The patient was observed an additional two days and did not require supportive transfusions and was discharged on day 13 after admission. Over the course of his encounter, he received a total of 70 units of CP, 8 units of FFP, 4 units of PRBCs, and 3 units of PLTs. His lab values upon discharge were platelets 139,000/μL, INR 1.1, PT 14.4 sec, PTT 22.4 sec, fibrinogen 141 mg/dL, alkaline phosphatase 600 IU/L, and PSA 125.70 ng/mL.

During an outpatient followup, the patient was stable and his labs revealed no coagulopathy and his D-dimer remained persistently elevated. He decided against pursuing a prostate biopsy given his concerns of bleeding and low likelihood that results will change management. MRI of the spine one month after starting testicular suppression revealed complete resolution of the epidural deposits (Figure 1). After 3 months of treatment with degarelix his PSA decreased to 26 and he achieved a very good partial response by imaging. Six months after starting hormonal therapy he developed urinary retention requiring hospitalization and urinary catheter placement. His PSA increased to 555 and a bone scan and an MRI of the spine, abdomen, and pelvis revealed extensive bone metastasis in thoracic and lumbar spine, femur, ribs, and pelvis. Bicalutamide was added; however, his disease progressed with a PSA level of 1361 and an alkaline phosphatase level of 1247 (normal 40–150 IU/L). He was started on docetaxel and received 3 cycles of therapy. His PSA remained elevated at 1200 and his performance status worsened significantly (Karnofsky performance status of 60%) necessitating admission to a rehab center. The patient shortly after decided on comfort care.

2. Discussion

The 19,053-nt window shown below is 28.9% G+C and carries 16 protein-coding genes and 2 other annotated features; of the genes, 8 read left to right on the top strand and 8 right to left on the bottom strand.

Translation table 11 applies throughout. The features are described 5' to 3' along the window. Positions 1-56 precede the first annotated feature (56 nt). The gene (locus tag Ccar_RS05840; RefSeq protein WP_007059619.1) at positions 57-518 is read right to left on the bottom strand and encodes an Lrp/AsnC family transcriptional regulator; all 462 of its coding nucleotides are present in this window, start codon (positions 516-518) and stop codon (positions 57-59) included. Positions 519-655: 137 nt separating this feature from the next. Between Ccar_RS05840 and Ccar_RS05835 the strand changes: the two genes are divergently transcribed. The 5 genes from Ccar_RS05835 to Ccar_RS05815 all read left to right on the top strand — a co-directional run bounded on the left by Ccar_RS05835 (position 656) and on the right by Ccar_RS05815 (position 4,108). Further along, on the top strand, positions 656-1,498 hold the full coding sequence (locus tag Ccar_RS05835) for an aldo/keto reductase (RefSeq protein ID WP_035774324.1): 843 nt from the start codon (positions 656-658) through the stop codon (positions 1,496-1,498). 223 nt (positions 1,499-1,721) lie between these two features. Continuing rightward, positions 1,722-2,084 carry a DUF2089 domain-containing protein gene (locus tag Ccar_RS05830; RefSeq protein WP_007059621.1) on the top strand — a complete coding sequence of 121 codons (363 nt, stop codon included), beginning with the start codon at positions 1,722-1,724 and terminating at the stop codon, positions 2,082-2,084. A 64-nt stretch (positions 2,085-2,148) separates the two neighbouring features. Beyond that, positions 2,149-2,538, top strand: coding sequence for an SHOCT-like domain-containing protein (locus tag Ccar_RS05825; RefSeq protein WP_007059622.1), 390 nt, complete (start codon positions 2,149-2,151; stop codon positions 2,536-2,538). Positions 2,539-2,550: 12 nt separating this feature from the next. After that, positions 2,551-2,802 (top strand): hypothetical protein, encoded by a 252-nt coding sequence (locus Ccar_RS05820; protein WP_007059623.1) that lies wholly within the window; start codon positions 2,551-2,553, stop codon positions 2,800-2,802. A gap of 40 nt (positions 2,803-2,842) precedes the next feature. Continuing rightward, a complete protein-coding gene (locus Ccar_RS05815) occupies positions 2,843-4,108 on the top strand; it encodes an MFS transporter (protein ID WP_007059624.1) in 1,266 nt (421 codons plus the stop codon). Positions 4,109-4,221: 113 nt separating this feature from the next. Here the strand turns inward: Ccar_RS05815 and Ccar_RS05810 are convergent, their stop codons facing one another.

PC is the most frequently diagnosed nonskin malignancy in men and the third leading cause of cancer deaths in the USA [1]. Patients can present with various disease manifestations but localized lower urinary tract symptoms that include urinary retention, frequency, hesitancy, nocturia, and hematuria are the most common complaints [2]. Hematological disorders associated with PC include thrombotic thrombocytopenia, primary fibrinolysis, sterile thrombotic endocarditis, and thrombosis [3]. DIC, however, is the most common hematological ailment observed in PC patients (13–30%) [3, 4]. The exact pathophysiology underlying the association between PC and DIC is partially understood [5]. Previous reports indicated that tumor cells express a variety of procoagulant molecules, including tissue factor (TF), which activates the host’s hemostatic system leading to thrombosis and consumption of the coagulation factors culminating to DIC [6]. Recent data further elucidated this hypothesis by identifying the release of microparticles (MP) from tumor cells (membrane blebs that are released from the cell surface) as the main culprit stimulating the coagulation cascade [7]. MP provide a membrane surface for the assembly of the components of the coagulation protease cascade. In addition, the presence of anionic phospholipids (phosphatidylserine) and TF in MP increases the procoagulant activity through activation of factor VII and the extrinsic coagulation cascade leading to DIC [7]. Patients present with elevated PT, PTT, INR, D-dimer, fibrin or fibrinogen degradation products, thrombin-antithrombin complex, positive fibrin monomer test, low PLTs, and normal or near normal fibrinogen levels (indicating that fibrinolysis is compensated) [5, 8]. Patients with PC and DIC with underlying compensated fibrinolysis rarely present with bleeding (0.4 to 1.65%) and tend to develop thrombotic rather than hemorrhagic complications [5, 8]. Conversely, patients with PC and XFL usually develop a unique and life-threatening form of DIC manifested by systemic intracavitary, intracutaneous, and intracranial bleeding [5]. This is secondary to hypofibrinogenemia due to uncompensated XFL that might result from the overproduction of urinary-type plasminogen activators (uPA) by prostate cancer cells or the depletion of fibrinolytic inhibitors such as AAP [9, 10]. Plasmin activity is regulated by the enzyme AAP, which inactivates plasmin and limits its actions. When the level of AAP falls below 60% of normal then plasmin is able to degrade fibrinogen, thus resulting in XFL and a bleeding diathesis [10]. PC cells produce an excess amount of uPA that increase the amount of circulating plasmin [11].